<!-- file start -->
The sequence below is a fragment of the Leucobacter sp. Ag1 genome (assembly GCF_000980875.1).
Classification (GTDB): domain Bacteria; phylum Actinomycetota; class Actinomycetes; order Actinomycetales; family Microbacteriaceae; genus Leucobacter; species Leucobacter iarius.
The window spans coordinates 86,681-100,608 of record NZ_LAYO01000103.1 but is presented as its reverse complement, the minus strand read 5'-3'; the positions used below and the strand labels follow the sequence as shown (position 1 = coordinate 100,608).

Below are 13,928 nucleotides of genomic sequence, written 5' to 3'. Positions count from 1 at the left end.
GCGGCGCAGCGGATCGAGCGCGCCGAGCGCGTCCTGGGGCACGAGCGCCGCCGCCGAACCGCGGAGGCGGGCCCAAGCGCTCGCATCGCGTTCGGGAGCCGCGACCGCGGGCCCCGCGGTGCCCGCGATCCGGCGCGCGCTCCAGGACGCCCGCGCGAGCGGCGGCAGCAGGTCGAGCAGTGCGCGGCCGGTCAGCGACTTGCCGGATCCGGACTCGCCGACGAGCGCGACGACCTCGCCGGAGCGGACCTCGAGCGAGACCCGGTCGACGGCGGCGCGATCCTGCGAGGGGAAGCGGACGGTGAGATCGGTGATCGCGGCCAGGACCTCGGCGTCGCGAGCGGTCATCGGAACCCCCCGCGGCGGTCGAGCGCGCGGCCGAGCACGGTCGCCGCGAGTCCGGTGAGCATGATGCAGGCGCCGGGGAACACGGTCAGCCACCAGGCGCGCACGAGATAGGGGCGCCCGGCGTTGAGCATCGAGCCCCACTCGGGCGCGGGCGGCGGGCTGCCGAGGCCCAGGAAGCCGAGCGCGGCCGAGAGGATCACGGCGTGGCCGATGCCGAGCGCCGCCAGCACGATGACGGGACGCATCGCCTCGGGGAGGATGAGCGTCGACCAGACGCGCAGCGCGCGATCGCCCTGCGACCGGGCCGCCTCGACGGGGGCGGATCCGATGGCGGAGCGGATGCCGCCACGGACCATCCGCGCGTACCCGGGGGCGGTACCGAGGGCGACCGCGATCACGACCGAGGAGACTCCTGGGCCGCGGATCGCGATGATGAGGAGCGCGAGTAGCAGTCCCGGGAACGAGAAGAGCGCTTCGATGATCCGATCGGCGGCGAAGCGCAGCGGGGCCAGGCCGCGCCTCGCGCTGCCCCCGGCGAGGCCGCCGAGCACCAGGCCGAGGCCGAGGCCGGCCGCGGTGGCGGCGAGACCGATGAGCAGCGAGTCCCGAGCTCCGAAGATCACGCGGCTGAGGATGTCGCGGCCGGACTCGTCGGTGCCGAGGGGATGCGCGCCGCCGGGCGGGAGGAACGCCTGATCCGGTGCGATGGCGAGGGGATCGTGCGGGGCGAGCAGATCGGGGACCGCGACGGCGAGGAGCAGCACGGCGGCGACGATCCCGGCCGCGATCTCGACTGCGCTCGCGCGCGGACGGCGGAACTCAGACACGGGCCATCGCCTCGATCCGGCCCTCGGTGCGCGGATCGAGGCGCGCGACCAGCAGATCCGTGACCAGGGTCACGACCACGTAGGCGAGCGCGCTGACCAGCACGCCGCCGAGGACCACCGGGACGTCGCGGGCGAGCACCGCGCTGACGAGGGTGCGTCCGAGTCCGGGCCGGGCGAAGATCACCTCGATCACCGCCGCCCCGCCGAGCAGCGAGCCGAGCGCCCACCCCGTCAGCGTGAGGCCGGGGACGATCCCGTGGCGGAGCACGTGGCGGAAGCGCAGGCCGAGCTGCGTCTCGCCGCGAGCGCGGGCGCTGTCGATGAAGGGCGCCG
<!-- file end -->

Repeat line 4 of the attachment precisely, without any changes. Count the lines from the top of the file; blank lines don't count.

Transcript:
Below are 13,928 nucleotides of genomic sequence, written 5' to 3'. Positions count from 1 at the left end.